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A snapshot of the limnology of eastern Australian water bodies spanning the tropics to Tasmania: The land-use, climate, limnology nexus

Journal Article


Abstract


  • The present study investigates 45 natural and artificial water bodies extending across the whole of eastern Australia from the tropics to Tasmania. A broad variety of physio-chemical, land-use and climatic parameters were measured. Reservoirs and other artificial water bodies responded to stressors in their catchments in a similar fashion to natural lakes, but tended to be less nutrient rich, possibly because of shorter residence times and active management. Salinity and pH were strongly correlated in the dataset. Bedrock had a strong influence on pH in freshwater lakes, whereas all highly saline lakes were alkaline, irrespective of bedrock. High concentrations of anions in saline lakes precluded the existence of acid conditions by binding available hydrogen ions. Almost all lakes fell on salinity axes that indicated marine origin for their salts. An assessment of the total nitrogen to total phosphorus molar ratios from the lakes in the present dataset indicated that productivity in Australian lakes could be limited by both nitrogen and phosphorus. Future research using macro-nutrient enrichment experiments should be pursued to confirm this preliminary observation. There was a strong positive correlation between regional aridity and lake eutrophication. This is typical of semi-arid and seasonally arid environments and reflects the concentration of nutrients owing to evaporative flux in shallow basins with high residence times.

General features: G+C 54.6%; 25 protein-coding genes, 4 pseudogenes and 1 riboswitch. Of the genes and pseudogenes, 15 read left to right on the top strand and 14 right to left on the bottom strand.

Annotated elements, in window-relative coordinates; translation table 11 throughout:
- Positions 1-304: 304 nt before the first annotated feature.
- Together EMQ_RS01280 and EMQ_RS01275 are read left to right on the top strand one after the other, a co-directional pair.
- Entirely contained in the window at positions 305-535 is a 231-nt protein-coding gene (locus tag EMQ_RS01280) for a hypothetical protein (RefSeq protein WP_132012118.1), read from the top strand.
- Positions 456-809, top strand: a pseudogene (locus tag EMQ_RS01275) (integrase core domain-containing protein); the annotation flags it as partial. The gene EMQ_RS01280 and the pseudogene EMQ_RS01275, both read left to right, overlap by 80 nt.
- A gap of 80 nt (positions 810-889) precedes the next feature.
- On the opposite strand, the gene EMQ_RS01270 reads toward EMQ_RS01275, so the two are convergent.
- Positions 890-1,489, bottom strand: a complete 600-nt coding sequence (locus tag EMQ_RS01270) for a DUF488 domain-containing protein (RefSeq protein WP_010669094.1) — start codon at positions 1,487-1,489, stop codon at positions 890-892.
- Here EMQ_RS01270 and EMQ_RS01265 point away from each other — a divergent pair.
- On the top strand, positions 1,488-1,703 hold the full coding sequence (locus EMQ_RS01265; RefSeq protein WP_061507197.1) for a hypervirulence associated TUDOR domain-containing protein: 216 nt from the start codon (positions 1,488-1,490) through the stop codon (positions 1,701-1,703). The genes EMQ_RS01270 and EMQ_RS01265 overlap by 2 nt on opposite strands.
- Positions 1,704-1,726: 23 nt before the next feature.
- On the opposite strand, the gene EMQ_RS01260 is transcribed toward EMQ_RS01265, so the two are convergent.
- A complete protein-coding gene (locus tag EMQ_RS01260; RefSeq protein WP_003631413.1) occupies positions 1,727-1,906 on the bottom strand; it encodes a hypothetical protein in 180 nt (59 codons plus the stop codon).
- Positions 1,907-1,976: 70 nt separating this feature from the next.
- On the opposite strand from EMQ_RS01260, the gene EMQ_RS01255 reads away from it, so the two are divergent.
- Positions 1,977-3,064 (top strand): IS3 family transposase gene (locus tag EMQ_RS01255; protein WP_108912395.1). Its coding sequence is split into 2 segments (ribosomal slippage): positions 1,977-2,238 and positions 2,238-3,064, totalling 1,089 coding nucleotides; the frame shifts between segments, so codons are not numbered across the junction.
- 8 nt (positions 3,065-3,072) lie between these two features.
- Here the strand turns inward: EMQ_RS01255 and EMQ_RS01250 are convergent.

UOW Authors


  •   Woodward, Craig (external author)

Publication Date


  • 2014

Citation


  • Chang, J. C., Woodward, C., & Shulmeister, J. (2014). A snapshot of the limnology of eastern Australian water bodies spanning the tropics to Tasmania: The land-use, climate, limnology nexus. Marine and Freshwater Research, 65(10), 872-883. doi:10.1071/MF13265

Scopus Eid


  • 2-s2.0-84907917648

Start Page


  • 872

End Page


  • 883

Volume


  • 65

Issue


  • 10

Abstract


  • The present study investigates 45 natural and artificial water bodies extending across the whole of eastern Australia from the tropics to Tasmania. A broad variety of physio-chemical, land-use and climatic parameters were measured. Reservoirs and other artificial water bodies responded to stressors in their catchments in a similar fashion to natural lakes, but tended to be less nutrient rich, possibly because of shorter residence times and active management. Salinity and pH were strongly correlated in the dataset. Bedrock had a strong influence on pH in freshwater lakes, whereas all highly saline lakes were alkaline, irrespective of bedrock. High concentrations of anions in saline lakes precluded the existence of acid conditions by binding available hydrogen ions. Almost all lakes fell on salinity axes that indicated marine origin for their salts. An assessment of the total nitrogen to total phosphorus molar ratios from the lakes in the present dataset indicated that productivity in Australian lakes could be limited by both nitrogen and phosphorus. Future research using macro-nutrient enrichment experiments should be pursued to confirm this preliminary observation. There was a strong positive correlation between regional aridity and lake eutrophication. This is typical of semi-arid and seasonally arid environments and reflects the concentration of nutrients owing to evaporative flux in shallow basins with high residence times.

UOW Authors


  •   Woodward, Craig (external author)

Publication Date


  • 2014

Citation


  • Chang, J. C., Woodward, C., & Shulmeister, J. (2014). A snapshot of the limnology of eastern Australian water bodies spanning the tropics to Tasmania: The land-use, climate, limnology nexus. Marine and Freshwater Research, 65(10), 872-883. doi:10.1071/MF13265

Scopus Eid


  • 2-s2.0-84907917648

Start Page


  • 872

End Page


  • 883

Volume


  • 65

Issue


  • 10